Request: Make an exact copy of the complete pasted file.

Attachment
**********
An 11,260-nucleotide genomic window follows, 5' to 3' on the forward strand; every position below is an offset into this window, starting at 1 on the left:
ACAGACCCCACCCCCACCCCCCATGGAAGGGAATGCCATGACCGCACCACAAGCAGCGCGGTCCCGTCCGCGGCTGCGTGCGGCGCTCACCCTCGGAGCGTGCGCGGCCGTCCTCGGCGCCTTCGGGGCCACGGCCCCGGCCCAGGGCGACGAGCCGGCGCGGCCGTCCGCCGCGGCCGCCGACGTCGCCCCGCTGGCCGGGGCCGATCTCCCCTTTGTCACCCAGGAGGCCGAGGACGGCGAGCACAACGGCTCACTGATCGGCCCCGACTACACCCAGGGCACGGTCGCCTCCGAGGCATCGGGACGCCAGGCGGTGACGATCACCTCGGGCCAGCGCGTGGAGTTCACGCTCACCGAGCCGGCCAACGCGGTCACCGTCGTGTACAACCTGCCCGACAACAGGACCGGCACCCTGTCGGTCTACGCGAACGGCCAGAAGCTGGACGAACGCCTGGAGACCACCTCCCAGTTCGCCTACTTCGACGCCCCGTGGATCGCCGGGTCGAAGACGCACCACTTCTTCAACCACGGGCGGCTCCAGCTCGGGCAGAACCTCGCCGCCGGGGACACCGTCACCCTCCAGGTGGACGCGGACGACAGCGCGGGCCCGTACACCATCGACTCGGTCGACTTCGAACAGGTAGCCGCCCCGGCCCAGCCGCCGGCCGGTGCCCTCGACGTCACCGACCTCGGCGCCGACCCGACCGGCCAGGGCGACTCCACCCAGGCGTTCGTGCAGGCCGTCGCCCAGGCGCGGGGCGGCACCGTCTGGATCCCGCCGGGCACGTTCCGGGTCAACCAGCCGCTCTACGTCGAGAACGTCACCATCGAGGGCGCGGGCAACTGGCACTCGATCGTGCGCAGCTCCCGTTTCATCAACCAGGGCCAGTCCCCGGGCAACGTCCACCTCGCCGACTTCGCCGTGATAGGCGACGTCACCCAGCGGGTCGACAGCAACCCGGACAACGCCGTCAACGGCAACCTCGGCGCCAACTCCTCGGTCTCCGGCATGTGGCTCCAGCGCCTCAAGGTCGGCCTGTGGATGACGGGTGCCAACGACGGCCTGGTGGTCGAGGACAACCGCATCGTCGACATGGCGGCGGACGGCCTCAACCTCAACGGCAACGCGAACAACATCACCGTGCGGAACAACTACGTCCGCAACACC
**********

An 11,260-nucleotide genomic window follows, 5' to 3' on the forward strand; every position below is an offset into this window, starting at 1 on the left:
ACAGACCCCACCCCCACCCCCCATGGAAGGGAATGCCATGACCGCACCACAAGCAGCGCGGTCCCGTCCGCGGCTGCGTGCGGCGCTCACCCTCGGAGCGTGCGCGGCCGTCCTCGGCGCCTTCGGGGCCACGGCCCCGGCCCAGGGCGACGAGCCGGCGCGGCCGTCCGCCGCGGCCGCCGACGTCGCCCCGCTGGCCGGGGCCGATCTCCCCTTTGTCACCCAGGAGGCCGAGGACGGCGAGCACAACGGCTCACTGATCGGCCCCGACTACACCCAGGGCACGGTCGCCTCCGAGGCATCGGGACGCCAGGCGGTGACGATCACCTCGGGCCAGCGCGTGGAGTTCACGCTCACCGAGCCGGCCAACGCGGTCACCGTCGTGTACAACCTGCCCGACAACAGGACCGGCACCCTGTCGGTCTACGCGAACGGCCAGAAGCTGGACGAACGCCTGGAGACCACCTCCCAGTTCGCCTACTTCGACGCCCCGTGGATCGCCGGGTCGAAGACGCACCACTTCTTCAACCACGGGCGGCTCCAGCTCGGGCAGAACCTCGCCGCCGGGGACACCGTCACCCTCCAGGTGGACGCGGACGACAGCGCGGGCCCGTACACCATCGACTCGGTCGACTTCGAACAGGTAGCCGCCCCGGCCCAGCCGCCGGCCGGTGCCCTCGACGTCACCGACCTCGGCGCCGACCCGACCGGCCAGGGCGACTCCACCCAGGCGTTCGTGCAGGCCGTCGCCCAGGCGCGGGGCGGCACCGTCTGGATCCCGCCGGGCACGTTCCGGGTCAACCAGCCGCTCTACGTCGAGAACGTCACCATCGAGGGCGCGGGCAACTGGCACTCGATCGTGCGCAGCTCCCGTTTCATCAACCAGGGCCAGTCCCCGGGCAACGTCCACCTCGCCGACTTCGCCGTGATAGGCGACGTCACCCAGCGGGTCGACAGCAACCCGGACAACGCCGTCAACGGCAACCTCGGCGCCAACTCCTCGGTCTCCGGCATGTGGCTCCAGCGCCTCAAGGTCGGCCTGTGGATGACGGGTGCCAACGACGGCCTGGTGGTCGAGGACAACCGCATCGTCGACATGGCGGCGGACGGCCTCAACCTCAACGGCAACGCGAACAACATCACCGTGCGGAACAACTACGTCCGCAACACC